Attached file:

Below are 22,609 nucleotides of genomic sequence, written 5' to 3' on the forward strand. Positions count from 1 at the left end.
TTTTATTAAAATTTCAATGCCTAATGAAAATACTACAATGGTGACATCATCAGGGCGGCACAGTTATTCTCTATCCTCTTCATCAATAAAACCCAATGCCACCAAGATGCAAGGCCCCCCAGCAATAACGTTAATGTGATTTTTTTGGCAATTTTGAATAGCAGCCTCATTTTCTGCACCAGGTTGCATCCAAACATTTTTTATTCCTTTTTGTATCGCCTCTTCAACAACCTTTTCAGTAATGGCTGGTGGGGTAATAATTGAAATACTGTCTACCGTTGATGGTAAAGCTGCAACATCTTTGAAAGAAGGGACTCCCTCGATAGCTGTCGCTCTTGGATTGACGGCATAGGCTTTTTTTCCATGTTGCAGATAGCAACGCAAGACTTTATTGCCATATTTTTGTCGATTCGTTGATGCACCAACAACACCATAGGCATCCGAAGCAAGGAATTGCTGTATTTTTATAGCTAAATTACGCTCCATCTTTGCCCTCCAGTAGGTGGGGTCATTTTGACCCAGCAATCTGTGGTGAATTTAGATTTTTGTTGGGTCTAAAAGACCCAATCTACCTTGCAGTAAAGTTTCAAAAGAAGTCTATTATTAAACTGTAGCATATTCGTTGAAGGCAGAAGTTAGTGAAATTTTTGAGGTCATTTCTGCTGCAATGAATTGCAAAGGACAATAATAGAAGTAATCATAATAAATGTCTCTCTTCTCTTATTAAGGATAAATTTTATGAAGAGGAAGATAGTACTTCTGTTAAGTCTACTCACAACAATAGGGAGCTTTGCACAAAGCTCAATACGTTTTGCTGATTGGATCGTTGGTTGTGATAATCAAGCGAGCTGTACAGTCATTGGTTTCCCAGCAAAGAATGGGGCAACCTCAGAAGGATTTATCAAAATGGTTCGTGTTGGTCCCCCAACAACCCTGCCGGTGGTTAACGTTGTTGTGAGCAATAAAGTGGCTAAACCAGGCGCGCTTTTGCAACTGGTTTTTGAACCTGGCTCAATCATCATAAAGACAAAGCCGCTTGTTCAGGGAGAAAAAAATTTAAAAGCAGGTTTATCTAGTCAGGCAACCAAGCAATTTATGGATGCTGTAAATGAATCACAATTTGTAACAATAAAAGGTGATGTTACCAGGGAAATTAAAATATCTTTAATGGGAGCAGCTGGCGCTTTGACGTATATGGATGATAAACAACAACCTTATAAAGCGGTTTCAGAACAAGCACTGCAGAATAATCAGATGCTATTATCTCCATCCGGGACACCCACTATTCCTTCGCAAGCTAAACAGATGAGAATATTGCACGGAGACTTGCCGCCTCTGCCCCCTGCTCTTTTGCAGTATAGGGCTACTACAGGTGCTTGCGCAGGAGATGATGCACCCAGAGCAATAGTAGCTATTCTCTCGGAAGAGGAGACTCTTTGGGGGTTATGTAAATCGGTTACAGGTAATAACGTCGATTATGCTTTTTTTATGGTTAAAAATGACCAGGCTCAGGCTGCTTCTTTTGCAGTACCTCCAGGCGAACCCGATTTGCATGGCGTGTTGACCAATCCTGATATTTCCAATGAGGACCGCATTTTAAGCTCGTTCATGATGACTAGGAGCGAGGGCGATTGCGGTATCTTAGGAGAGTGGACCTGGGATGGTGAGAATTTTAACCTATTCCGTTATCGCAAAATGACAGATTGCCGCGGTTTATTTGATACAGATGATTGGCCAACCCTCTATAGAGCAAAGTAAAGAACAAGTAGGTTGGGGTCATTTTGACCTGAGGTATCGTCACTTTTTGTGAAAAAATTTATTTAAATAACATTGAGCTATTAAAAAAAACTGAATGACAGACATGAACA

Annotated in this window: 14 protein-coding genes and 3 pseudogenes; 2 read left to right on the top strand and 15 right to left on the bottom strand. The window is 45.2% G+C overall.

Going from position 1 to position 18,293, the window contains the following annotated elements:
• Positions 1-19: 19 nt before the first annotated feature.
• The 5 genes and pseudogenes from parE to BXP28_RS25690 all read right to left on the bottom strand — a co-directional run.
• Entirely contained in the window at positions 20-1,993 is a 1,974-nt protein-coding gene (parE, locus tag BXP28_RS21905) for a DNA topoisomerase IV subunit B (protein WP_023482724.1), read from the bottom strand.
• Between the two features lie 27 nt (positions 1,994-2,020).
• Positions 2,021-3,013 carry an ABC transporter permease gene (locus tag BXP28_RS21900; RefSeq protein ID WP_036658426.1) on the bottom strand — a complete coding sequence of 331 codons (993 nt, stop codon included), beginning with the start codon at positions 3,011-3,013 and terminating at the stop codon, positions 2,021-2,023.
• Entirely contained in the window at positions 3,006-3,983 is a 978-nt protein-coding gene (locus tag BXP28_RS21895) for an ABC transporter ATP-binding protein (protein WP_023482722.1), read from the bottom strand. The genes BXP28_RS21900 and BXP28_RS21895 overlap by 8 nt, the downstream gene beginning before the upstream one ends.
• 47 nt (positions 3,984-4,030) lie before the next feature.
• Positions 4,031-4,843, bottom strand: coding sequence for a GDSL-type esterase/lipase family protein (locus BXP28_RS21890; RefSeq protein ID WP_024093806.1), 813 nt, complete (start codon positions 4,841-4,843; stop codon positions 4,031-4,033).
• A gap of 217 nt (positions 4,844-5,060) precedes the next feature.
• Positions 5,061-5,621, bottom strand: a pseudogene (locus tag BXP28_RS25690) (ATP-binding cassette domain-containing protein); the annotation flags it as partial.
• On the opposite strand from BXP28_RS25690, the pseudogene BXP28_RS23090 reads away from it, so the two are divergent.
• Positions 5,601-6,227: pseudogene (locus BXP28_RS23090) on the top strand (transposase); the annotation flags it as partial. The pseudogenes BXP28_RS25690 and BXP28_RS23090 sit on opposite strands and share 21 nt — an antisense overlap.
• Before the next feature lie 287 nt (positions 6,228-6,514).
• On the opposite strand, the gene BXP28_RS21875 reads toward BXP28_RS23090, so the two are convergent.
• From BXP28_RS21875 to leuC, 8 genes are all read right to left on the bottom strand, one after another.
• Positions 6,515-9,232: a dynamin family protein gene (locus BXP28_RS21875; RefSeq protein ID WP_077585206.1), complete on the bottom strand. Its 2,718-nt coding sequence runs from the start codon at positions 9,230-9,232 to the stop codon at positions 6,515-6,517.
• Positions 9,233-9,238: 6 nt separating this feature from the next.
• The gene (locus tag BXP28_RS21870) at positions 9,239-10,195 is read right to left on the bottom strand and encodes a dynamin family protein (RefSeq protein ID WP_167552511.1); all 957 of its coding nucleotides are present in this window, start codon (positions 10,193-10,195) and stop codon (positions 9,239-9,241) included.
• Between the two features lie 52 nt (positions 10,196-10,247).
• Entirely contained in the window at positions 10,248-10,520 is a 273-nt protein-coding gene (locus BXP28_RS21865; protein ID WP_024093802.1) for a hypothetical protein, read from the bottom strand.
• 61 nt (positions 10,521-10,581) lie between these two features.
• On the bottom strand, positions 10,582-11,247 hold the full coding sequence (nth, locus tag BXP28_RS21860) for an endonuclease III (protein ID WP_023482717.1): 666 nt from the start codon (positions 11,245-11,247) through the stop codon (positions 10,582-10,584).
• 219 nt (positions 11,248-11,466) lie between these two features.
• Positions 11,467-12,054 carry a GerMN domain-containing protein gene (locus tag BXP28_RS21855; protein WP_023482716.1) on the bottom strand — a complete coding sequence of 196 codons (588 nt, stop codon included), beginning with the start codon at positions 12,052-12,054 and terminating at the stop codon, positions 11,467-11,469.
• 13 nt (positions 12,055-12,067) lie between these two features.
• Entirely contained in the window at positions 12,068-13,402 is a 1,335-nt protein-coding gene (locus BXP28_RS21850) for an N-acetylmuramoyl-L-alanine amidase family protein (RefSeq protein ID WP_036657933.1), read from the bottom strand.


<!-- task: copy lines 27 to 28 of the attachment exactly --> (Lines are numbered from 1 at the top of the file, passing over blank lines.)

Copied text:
• 219 nt (positions 11,248-11,466) lie between these two features.
• Positions 11,467-12,054 carry a GerMN domain-containing protein gene (locus tag BXP28_RS21855; protein WP_023482716.1) on the bottom strand — a complete coding sequence of 196 codons (588 nt, stop codon included), beginning with the start codon at positions 12,052-12,054 and terminating at the stop codon, positions 11,467-11,469.